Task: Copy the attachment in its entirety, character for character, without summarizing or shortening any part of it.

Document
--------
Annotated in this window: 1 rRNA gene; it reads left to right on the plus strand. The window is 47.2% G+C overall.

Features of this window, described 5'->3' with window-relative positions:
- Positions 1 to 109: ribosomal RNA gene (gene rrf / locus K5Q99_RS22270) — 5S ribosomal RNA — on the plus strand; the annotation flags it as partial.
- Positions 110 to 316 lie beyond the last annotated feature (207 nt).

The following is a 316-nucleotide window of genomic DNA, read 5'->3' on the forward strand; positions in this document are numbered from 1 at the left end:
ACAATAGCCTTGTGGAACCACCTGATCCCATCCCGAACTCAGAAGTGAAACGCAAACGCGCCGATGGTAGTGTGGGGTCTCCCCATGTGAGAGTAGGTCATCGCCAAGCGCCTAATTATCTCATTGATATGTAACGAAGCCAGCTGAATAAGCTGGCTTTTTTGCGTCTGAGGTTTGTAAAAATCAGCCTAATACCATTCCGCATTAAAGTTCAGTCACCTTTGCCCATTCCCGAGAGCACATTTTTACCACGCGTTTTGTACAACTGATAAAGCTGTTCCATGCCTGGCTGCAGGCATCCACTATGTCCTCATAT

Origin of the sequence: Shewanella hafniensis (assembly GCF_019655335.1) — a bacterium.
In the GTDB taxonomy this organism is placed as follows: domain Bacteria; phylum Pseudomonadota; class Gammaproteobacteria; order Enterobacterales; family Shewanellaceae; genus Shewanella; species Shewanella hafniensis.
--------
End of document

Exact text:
Annotated in this window: 1 rRNA gene; it reads left to right on the plus strand. The window is 47.2% G+C overall.

Features of this window, described 5'->3' with window-relative positions:
- Positions 1 to 109: ribosomal RNA gene (gene rrf / locus K5Q99_RS22270) — 5S ribosomal RNA — on the plus strand; the annotation flags it as partial.
- Positions 110 to 316 lie beyond the last annotated feature (207 nt).

The following is a 316-nucleotide window of genomic DNA, read 5'->3' on the forward strand; positions in this document are numbered from 1 at the left end:
ACAATAGCCTTGTGGAACCACCTGATCCCATCCCGAACTCAGAAGTGAAACGCAAACGCGCCGATGGTAGTGTGGGGTCTCCCCATGTGAGAGTAGGTCATCGCCAAGCGCCTAATTATCTCATTGATATGTAACGAAGCCAGCTGAATAAGCTGGCTTTTTTGCGTCTGAGGTTTGTAAAAATCAGCCTAATACCATTCCGCATTAAAGTTCAGTCACCTTTGCCCATTCCCGAGAGCACATTTTTACCACGCGTTTTGTACAACTGATAAAGCTGTTCCATGCCTGGCTGCAGGCATCCACTATGTCCTCATAT

Origin of the sequence: Shewanella hafniensis (assembly GCF_019655335.1) — a bacterium.
In the GTDB taxonomy this organism is placed as follows: domain Bacteria; phylum Pseudomonadota; class Gammaproteobacteria; order Enterobacterales; family Shewanellaceae; genus Shewanella; species Shewanella hafniensis.